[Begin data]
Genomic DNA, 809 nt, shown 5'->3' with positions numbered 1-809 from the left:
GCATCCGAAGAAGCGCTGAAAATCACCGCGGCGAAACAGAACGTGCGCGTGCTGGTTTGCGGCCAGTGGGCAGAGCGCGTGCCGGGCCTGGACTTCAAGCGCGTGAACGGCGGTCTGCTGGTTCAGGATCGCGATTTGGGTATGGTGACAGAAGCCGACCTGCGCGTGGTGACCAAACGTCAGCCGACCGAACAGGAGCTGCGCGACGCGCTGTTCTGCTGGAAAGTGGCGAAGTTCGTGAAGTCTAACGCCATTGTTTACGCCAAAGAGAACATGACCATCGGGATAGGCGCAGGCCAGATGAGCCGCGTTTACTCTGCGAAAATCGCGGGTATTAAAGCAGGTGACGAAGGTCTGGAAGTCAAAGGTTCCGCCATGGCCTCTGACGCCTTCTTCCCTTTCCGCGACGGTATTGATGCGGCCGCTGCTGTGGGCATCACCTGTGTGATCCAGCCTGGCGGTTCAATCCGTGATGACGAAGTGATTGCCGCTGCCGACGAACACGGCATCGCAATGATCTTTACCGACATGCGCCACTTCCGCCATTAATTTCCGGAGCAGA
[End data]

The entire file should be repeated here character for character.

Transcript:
Genomic DNA, 809 nt, shown 5'->3' with positions numbered 1-809 from the left:
GCATCCGAAGAAGCGCTGAAAATCACCGCGGCGAAACAGAACGTGCGCGTGCTGGTTTGCGGCCAGTGGGCAGAGCGCGTGCCGGGCCTGGACTTCAAGCGCGTGAACGGCGGTCTGCTGGTTCAGGATCGCGATTTGGGTATGGTGACAGAAGCCGACCTGCGCGTGGTGACCAAACGTCAGCCGACCGAACAGGAGCTGCGCGACGCGCTGTTCTGCTGGAAAGTGGCGAAGTTCGTGAAGTCTAACGCCATTGTTTACGCCAAAGAGAACATGACCATCGGGATAGGCGCAGGCCAGATGAGCCGCGTTTACTCTGCGAAAATCGCGGGTATTAAAGCAGGTGACGAAGGTCTGGAAGTCAAAGGTTCCGCCATGGCCTCTGACGCCTTCTTCCCTTTCCGCGACGGTATTGATGCGGCCGCTGCTGTGGGCATCACCTGTGTGATCCAGCCTGGCGGTTCAATCCGTGATGACGAAGTGATTGCCGCTGCCGACGAACACGGCATCGCAATGATCTTTACCGACATGCGCCACTTCCGCCATTAATTTCCGGAGCAGA